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Preference reversals and disparities between willingness to pay and willingness to accept in repeated markets

  • Graham Loomes

    (University of Warwick)

  • Chris Starmer

    (University of Nottingham)

  • Robert Sugden

    (University of East Anglia)

Previous studies suggest that two otherwise robust 'anomalies' – preference reversals and disparities between buying and selling valuations – are eroded when respondents participate in repeated markets. We report an experiment which investigates whether this is true when factors neglected in previous studies are controlled, and which distinguishes between anomalies revealed in the behaviour of individual market participants and anomalies revealed in market prices. Our results confirm the decay of buy/sell disparities, but not of preference reversal. This raises doubts about the hypothesis that, in general, repeated markets reveal anomaly-free preferences, even among the marginal traders who determine prices.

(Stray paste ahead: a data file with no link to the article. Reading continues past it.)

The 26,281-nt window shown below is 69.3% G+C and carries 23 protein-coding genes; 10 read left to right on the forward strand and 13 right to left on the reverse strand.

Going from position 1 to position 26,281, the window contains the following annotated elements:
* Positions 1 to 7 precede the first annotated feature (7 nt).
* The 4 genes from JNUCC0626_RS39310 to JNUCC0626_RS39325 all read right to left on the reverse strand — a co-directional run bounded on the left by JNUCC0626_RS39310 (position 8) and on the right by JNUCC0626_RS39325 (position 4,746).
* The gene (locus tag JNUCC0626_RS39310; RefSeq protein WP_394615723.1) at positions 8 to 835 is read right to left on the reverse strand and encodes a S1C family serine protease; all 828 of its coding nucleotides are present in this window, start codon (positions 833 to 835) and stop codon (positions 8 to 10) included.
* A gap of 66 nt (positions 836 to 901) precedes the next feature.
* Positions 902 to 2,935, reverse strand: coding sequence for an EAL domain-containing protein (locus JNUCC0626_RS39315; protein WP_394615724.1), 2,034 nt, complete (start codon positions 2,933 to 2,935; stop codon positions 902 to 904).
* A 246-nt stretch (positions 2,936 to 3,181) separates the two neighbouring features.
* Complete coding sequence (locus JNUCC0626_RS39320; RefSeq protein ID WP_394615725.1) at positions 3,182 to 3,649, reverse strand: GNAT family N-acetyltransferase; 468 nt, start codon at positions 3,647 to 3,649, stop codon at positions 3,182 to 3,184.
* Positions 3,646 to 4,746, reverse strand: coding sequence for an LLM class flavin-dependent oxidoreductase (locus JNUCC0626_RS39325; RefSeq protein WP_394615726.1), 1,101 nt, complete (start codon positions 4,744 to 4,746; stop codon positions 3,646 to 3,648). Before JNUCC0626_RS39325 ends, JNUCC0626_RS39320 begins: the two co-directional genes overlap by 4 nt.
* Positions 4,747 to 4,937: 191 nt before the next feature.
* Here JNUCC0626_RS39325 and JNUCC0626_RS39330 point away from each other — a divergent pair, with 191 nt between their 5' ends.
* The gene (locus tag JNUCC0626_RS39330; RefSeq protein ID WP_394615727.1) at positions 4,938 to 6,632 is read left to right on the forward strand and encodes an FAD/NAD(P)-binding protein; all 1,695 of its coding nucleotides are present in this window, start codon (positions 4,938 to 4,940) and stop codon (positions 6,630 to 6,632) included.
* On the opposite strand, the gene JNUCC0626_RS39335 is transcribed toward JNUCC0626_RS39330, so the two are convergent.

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Paper provided by School of Economics, University of East Anglia, Norwich, UK. in its series Working Paper series, University of East Anglia, Centre for Behavioural and Experimental Social Science (CBESS) with number 09-07.

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Date of creation: 10 Nov 2009
Date of revision:
Handle: RePEc:uea:wcbess:09-07
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  23. Shogren, Jason F. & Shin, Seung Youll & Hayes, Dermot J. & Kliebenstein, James, 1994. "Resolving Differences in Willingness to Pay and Willingness to Accept," Staff General Research Papers Archive 701, Iowa State University, Department of Economics.
  24. Sugden, Robert, 2003. "Reference-dependent subjective expected utility," Journal of Economic Theory, Elsevier, vol. 111(2), pages 172-191, August.
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  26. Casey, Jeff T., 1991. "Reversal of the preference reversal phenomenon," Organizational Behavior and Human Decision Processes, Elsevier, vol. 48(2), pages 224-251, April.
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  28. Don L. Coursey & John L. Hovis & William D. Schulze, 1987. "The Disparity Between Willingness to Accept and Willingness to Pay Measures of Value," The Quarterly Journal of Economics, Oxford University Press, vol. 102(3), pages 679-690.
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